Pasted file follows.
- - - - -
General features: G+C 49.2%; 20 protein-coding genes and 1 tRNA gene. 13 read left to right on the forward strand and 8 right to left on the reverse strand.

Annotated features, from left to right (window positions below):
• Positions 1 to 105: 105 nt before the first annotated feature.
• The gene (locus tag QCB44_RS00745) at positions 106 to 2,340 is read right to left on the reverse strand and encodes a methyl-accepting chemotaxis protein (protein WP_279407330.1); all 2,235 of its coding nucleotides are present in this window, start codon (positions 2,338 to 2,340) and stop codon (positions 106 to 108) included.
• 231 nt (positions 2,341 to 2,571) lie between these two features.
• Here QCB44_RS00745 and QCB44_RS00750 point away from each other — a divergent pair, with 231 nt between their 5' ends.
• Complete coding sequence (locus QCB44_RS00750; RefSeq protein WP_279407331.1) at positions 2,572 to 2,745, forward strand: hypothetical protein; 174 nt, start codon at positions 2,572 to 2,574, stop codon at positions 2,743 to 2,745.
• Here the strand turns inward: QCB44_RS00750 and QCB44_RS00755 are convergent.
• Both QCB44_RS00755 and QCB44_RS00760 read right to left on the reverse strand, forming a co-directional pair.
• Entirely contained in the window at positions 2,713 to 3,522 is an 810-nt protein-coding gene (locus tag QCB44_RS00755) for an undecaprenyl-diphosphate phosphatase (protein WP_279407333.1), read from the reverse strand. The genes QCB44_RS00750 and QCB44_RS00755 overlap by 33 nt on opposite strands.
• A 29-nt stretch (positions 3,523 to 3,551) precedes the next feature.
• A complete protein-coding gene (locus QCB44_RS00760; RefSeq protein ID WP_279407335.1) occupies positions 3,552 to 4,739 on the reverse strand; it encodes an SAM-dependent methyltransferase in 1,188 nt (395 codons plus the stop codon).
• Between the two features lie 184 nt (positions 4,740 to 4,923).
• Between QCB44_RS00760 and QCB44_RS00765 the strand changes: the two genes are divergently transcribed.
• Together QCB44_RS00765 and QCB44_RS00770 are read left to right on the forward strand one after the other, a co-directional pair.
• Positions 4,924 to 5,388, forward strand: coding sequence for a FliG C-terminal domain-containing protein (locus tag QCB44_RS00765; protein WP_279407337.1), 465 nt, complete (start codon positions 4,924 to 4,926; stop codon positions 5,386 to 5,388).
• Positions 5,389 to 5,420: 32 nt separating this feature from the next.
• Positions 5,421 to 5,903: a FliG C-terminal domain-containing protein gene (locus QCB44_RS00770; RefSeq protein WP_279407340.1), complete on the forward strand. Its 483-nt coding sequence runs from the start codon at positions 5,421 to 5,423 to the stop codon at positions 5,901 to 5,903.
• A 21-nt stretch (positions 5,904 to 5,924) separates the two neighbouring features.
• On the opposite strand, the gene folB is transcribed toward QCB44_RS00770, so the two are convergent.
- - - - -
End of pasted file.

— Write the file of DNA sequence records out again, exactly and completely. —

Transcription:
General features: G+C 49.2%; 20 protein-coding genes and 1 tRNA gene. 13 read left to right on the forward strand and 8 right to left on the reverse strand.

Annotated features, from left to right (window positions below):
• Positions 1 to 105: 105 nt before the first annotated feature.
• The gene (locus tag QCB44_RS00745) at positions 106 to 2,340 is read right to left on the reverse strand and encodes a methyl-accepting chemotaxis protein (protein WP_279407330.1); all 2,235 of its coding nucleotides are present in this window, start codon (positions 2,338 to 2,340) and stop codon (positions 106 to 108) included.
• 231 nt (positions 2,341 to 2,571) lie between these two features.
• Here QCB44_RS00745 and QCB44_RS00750 point away from each other — a divergent pair, with 231 nt between their 5' ends.
• Complete coding sequence (locus QCB44_RS00750; RefSeq protein WP_279407331.1) at positions 2,572 to 2,745, forward strand: hypothetical protein; 174 nt, start codon at positions 2,572 to 2,574, stop codon at positions 2,743 to 2,745.
• Here the strand turns inward: QCB44_RS00750 and QCB44_RS00755 are convergent.
• Both QCB44_RS00755 and QCB44_RS00760 read right to left on the reverse strand, forming a co-directional pair.
• Entirely contained in the window at positions 2,713 to 3,522 is an 810-nt protein-coding gene (locus tag QCB44_RS00755) for an undecaprenyl-diphosphate phosphatase (protein WP_279407333.1), read from the reverse strand. The genes QCB44_RS00750 and QCB44_RS00755 overlap by 33 nt on opposite strands.
• A 29-nt stretch (positions 3,523 to 3,551) precedes the next feature.
• A complete protein-coding gene (locus QCB44_RS00760; RefSeq protein ID WP_279407335.1) occupies positions 3,552 to 4,739 on the reverse strand; it encodes an SAM-dependent methyltransferase in 1,188 nt (395 codons plus the stop codon).
• Between the two features lie 184 nt (positions 4,740 to 4,923).
• Between QCB44_RS00760 and QCB44_RS00765 the strand changes: the two genes are divergently transcribed.
• Together QCB44_RS00765 and QCB44_RS00770 are read left to right on the forward strand one after the other, a co-directional pair.
• Positions 4,924 to 5,388, forward strand: coding sequence for a FliG C-terminal domain-containing protein (locus tag QCB44_RS00765; protein WP_279407337.1), 465 nt, complete (start codon positions 4,924 to 4,926; stop codon positions 5,386 to 5,388).
• Positions 5,389 to 5,420: 32 nt separating this feature from the next.
• Positions 5,421 to 5,903: a FliG C-terminal domain-containing protein gene (locus QCB44_RS00770; RefSeq protein WP_279407340.1), complete on the forward strand. Its 483-nt coding sequence runs from the start codon at positions 5,421 to 5,423 to the stop codon at positions 5,901 to 5,903.
• A 21-nt stretch (positions 5,904 to 5,924) separates the two neighbouring features.
• On the opposite strand, the gene folB is transcribed toward QCB44_RS00770, so the two are convergent.